Treatment Type: Diagnostic Procedures
Rated for: Labrador Retriever
Posted Jun. 5, 2018
History and physical exam don't really point to ARF, they're relatively unspecific and depend on the primary cause, which can range from infection to severe dehydration and cancer.
It's usually after acquiring blood chemistry results that we know something is wrong with kidneys. Azotemia (elevated BUN and Creatnine) is the most important finding, which indicates impaired kidney function. Creatinine is the most important parameter to watch, since BUN can be elevated due to other factors, while elevation of creatnine indicates impaired kidney function.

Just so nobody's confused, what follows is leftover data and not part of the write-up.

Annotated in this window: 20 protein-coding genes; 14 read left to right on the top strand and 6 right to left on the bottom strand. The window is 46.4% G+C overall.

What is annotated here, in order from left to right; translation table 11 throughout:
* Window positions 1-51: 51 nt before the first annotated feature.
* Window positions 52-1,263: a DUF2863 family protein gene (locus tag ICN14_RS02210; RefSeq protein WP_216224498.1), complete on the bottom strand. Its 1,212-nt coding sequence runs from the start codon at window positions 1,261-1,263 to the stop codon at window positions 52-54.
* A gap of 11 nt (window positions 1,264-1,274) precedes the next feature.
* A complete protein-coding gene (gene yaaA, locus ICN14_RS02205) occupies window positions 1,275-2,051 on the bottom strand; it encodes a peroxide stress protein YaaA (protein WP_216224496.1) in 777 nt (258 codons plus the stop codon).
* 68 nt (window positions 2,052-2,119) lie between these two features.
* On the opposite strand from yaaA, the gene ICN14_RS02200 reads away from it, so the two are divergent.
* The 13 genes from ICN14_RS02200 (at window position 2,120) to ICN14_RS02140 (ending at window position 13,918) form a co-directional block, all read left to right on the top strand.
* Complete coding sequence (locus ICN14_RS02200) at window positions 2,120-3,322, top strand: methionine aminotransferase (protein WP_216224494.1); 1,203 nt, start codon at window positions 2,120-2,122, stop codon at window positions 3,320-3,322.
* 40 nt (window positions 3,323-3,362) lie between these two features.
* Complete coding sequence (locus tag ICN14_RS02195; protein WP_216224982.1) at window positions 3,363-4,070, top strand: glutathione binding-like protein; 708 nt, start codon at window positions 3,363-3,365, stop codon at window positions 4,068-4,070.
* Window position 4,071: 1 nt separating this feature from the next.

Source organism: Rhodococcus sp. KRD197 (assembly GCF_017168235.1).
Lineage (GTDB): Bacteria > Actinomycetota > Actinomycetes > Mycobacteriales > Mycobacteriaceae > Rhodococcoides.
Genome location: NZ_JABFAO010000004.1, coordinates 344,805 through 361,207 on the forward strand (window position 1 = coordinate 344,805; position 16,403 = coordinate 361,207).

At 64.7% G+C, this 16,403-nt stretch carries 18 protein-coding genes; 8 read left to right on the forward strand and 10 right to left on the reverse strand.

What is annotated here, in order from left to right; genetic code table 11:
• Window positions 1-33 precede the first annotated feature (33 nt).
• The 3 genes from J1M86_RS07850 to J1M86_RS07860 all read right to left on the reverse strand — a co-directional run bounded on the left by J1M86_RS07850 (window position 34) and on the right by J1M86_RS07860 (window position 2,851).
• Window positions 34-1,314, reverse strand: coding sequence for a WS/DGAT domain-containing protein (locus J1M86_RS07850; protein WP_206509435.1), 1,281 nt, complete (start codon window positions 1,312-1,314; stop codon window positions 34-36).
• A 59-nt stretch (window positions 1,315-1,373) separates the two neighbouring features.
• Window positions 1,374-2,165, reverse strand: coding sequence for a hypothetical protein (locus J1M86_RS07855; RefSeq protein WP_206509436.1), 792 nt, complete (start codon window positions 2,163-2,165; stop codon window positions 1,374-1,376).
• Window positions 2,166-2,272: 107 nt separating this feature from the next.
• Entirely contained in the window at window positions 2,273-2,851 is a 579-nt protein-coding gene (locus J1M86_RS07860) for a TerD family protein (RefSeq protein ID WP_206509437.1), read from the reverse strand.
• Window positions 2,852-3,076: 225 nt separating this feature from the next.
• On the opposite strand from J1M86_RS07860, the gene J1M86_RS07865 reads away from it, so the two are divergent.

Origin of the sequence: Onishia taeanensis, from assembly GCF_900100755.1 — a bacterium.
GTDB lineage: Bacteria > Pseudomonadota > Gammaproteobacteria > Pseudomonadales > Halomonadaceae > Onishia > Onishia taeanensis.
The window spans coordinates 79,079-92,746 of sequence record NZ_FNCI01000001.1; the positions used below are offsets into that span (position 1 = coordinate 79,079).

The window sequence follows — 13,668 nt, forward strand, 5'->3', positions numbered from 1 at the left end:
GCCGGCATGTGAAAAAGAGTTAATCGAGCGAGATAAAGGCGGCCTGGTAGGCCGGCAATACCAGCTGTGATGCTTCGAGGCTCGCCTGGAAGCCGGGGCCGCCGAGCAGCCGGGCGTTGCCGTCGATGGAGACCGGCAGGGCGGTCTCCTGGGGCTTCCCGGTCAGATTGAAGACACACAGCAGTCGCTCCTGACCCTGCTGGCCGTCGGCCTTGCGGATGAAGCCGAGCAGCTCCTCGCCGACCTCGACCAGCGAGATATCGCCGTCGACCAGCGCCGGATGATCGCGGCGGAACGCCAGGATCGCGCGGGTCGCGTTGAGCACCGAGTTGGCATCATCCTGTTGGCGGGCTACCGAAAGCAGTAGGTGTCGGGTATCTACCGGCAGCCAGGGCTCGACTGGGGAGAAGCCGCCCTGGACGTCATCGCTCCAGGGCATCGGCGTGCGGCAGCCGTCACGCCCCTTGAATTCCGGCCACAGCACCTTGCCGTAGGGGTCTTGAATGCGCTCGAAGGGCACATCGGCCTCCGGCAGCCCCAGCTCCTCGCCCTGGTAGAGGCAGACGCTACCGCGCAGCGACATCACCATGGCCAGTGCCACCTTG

Besides azotemia, high phosphate, low calcium and high/low potassium are also common findings, while changes of other parameters such as albumin, ALT, AP, AST, glucose... depend on primary cause and present comorbidities.
While it give us indication that something is impairing kidney function, BCP can't give us definitive diagnosis. Combination of history, physical, BCP, urinalysis, CBC and imagining diagnostics as well as their changes in the next few days are required in order to get definitive diagnosis, plus additional specific tests for certain conditions.